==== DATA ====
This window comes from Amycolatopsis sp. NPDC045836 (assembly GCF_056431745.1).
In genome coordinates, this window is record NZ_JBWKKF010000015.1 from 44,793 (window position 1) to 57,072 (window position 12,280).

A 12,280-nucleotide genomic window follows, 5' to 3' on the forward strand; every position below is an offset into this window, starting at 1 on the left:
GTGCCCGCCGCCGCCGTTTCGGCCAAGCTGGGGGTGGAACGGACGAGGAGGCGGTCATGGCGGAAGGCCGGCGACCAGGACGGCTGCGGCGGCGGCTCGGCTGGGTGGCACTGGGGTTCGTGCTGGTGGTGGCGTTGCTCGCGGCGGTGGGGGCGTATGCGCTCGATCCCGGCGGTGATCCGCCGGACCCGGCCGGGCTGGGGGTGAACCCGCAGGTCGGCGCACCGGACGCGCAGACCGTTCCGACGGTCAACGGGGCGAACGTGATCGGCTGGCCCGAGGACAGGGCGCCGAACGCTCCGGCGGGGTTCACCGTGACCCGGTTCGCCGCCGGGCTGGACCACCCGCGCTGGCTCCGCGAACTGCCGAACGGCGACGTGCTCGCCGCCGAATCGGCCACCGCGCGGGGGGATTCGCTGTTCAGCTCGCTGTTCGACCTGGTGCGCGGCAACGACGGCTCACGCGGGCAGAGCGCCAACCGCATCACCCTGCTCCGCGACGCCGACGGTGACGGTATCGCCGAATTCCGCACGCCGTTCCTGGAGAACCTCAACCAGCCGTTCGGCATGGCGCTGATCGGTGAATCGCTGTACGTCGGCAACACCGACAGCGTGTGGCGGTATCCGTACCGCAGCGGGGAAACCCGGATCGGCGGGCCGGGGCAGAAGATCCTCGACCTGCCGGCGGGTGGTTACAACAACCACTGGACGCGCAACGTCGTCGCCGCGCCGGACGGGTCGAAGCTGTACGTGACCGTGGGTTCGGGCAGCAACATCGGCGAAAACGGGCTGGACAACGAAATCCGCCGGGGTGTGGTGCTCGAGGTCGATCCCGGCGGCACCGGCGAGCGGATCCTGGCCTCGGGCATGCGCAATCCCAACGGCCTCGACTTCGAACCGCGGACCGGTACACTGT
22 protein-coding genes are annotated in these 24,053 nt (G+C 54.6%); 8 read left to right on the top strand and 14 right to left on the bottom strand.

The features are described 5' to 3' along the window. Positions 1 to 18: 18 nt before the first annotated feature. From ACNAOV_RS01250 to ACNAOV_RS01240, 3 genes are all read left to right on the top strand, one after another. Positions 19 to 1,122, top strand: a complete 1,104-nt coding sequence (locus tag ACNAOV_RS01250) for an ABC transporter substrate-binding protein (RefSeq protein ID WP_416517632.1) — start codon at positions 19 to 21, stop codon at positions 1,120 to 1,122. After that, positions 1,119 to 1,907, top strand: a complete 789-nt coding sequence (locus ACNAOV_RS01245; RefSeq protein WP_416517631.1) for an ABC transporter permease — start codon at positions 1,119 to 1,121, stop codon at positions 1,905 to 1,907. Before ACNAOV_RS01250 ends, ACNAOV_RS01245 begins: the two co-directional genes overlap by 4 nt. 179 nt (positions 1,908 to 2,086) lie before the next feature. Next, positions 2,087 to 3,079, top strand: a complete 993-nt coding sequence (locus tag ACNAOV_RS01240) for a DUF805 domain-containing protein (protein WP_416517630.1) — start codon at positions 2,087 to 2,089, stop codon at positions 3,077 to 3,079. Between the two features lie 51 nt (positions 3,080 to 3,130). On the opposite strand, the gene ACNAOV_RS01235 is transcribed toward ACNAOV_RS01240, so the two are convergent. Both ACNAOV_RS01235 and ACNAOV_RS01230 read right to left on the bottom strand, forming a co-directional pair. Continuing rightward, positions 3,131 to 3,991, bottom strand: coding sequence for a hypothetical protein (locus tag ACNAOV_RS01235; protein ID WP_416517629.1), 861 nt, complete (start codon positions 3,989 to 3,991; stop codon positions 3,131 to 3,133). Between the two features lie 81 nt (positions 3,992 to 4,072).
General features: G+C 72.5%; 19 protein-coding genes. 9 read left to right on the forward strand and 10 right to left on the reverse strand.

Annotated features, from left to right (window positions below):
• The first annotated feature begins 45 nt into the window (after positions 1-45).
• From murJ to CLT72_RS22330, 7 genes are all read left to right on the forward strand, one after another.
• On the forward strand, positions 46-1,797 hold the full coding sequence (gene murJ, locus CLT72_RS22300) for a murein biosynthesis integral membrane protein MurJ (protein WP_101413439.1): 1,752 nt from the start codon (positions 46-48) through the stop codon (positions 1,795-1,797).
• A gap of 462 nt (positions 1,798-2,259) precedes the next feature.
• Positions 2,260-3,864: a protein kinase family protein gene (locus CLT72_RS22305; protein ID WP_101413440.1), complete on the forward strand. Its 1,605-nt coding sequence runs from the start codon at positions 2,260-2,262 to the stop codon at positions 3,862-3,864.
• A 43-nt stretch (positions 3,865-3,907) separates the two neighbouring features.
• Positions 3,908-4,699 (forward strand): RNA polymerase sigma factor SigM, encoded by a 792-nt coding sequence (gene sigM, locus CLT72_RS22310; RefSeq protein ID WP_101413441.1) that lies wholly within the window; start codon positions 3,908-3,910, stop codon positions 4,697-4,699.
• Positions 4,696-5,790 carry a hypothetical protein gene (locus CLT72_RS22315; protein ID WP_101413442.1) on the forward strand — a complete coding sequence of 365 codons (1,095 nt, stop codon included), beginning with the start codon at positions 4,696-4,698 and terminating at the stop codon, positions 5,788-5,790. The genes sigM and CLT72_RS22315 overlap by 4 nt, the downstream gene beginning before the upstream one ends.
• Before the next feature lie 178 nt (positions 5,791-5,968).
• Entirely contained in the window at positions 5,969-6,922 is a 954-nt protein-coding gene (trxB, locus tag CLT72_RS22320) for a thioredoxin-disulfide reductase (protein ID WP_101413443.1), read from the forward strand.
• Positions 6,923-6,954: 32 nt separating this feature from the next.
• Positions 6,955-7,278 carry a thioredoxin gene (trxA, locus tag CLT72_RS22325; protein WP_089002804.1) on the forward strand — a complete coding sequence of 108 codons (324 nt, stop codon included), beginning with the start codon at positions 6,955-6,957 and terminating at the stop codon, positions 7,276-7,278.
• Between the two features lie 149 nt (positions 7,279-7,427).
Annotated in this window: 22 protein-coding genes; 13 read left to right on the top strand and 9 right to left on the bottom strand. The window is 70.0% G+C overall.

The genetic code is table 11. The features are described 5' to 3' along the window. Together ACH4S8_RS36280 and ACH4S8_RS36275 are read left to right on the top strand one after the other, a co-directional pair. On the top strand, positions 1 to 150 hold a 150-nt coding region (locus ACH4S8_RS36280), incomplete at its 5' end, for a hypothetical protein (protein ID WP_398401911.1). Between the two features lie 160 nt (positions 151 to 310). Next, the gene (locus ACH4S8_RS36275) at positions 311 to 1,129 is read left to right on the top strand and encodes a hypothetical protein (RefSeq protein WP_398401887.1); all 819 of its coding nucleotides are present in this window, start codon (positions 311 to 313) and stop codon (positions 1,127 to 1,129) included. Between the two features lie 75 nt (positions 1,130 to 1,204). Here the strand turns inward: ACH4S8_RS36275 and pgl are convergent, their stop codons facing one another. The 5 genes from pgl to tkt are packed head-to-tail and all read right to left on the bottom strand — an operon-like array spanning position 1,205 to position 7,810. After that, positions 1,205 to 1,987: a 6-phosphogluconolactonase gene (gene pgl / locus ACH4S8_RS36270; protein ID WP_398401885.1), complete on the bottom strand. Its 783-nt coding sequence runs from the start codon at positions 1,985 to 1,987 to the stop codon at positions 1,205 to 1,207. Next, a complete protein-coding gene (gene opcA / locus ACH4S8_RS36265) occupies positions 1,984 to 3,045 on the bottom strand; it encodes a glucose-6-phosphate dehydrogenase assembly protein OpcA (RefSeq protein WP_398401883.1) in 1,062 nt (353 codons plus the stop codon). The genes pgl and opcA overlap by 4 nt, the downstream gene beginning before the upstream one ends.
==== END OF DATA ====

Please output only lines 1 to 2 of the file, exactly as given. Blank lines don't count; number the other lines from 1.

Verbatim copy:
This window comes from Amycolatopsis sp. NPDC045836 (assembly GCF_056431745.1).
In genome coordinates, this window is record NZ_JBWKKF010000015.1 from 44,793 (window position 1) to 57,072 (window position 12,280).